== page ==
TANAKA SENTENCED TO PRISON

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Paul Tanaka photo by Gary Kohatsu

Former undersheriff to serve five years; defense will appeal

Two months after a jury found him guilty of conspiracy and obstruction of justice in an FBI probe of jail abuse and corruption, former L.A. County undersheriff Paul Tanaka was handed a five-year prison sentence on Monday.

Former undersheriff to serve five years; defense will appeal

Two months after a jury found him guilty of conspiracy and obstruction of justice in an FBI probe of jail abuse and corruption, former L.A. County undersheriff Paul Tanaka was handed a five-year prison sentence on Monday.

In a packed courtroom of both supporters and detractors, Tanaka, 57, was called “the ringleader” of the Men’s Central Jail’s abuse to inmates that received national attention five years ago. U.S. District Judge Percy Anderson delivered his searing speech based on evidence presented, condemning Tanaka for wielding an iron fist as the Sheriffs second in command.

Tanaka denied the allegations throughout the trial process, and was stoic and “unremorseful” during the sentencing, Anderson noted as he issued his judgment .

“Your ambition and arrogance has been on display the entire time you provided testimony to this court,” Anderson said.

“Not only did he fail to identify and address problem in the jails, he exacerbated them,” the judge added.

Tanaka, who will begin his 60-month sentence Aug. 1, joins nine other Sheriff’s Department officials who have pleaded guilty or have been convicted in this corruption case. The other Sheriffs’ personnel received sentences of 18 to 41 months.

The defense, led by attorney Dean Stewart, said that calling Tanaka “the ringleader’ was “patently ridiculous.” Steward and his team claimed that Tanaka was only following orders from his boss Lee Baca, and asked the judge to grant their client probation time.

After the hour-long hearing, Stewart told the Media they will appeal the sentence.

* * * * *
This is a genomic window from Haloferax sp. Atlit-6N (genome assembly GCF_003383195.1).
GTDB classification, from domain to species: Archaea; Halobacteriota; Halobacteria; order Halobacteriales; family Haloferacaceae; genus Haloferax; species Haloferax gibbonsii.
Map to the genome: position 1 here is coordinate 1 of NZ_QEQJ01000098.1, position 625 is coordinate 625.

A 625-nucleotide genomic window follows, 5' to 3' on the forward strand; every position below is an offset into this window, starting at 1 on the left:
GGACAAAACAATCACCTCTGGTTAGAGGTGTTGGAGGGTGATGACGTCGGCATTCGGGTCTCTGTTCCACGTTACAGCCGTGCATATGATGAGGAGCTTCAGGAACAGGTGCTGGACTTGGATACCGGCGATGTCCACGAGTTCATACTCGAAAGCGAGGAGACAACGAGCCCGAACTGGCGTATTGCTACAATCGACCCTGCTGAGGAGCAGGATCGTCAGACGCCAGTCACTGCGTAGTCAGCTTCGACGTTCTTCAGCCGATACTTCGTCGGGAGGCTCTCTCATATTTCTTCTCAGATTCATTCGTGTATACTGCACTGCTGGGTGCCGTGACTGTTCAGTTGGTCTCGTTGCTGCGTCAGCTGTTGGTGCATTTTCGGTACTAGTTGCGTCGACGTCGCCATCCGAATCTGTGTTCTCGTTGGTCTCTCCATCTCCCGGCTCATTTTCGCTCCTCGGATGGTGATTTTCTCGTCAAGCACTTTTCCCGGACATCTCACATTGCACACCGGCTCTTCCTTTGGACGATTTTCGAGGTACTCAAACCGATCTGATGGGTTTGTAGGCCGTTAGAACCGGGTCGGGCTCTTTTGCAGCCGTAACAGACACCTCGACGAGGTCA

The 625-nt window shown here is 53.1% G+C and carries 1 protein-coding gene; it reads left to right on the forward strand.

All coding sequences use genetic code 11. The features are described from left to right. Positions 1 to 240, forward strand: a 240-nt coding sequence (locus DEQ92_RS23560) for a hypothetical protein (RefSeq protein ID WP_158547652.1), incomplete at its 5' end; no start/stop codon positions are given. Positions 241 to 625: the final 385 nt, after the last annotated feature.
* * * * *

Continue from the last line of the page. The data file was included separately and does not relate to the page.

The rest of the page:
“We’re confident we’re going to win an appeal,” Stewart said outside the federal courthouse on Monday.

Prosecutors had recommended a five-year prison sentence, although Tanaka could have faced a maximum of 15 years in prison.

The stiff sentence by Anderson won praise from the Attorney’s office and others, who said it sends a message that nobody is above the law. However, Anderson’s sentencing went above federal guidelines, which call for a 41 to 51-month prison sentence. The judge noted that the guidelines failed to account for the public harm.

His attorney believes that Tanaka will be able to remain free during the appeal process.

Baca, who pleaded guilty in February to one count of lying to government investigator looking into the civil rights and corruption scandal by Sheriff deputies, has denied involvement. Prosecutors are seeking a six-month prison sentence for the longtime Sheriff when his hearing comes up July 11.

Anderson could opt for a longer prison sentence.

Baca stepped down as head Sheriff in 2014. Last week, court documents indicated he is suffering the early stages of Alzheimer’s disease.

Tanaka, who is nearing the end of his fourth term as Gardena mayor, was officially removed from his post on Monday after the sentencing.

Gardena Council members will have 60 days as of Monday to fill the vacancy, either through appointment or special election.

TANAKA SENTENCED TO PRISON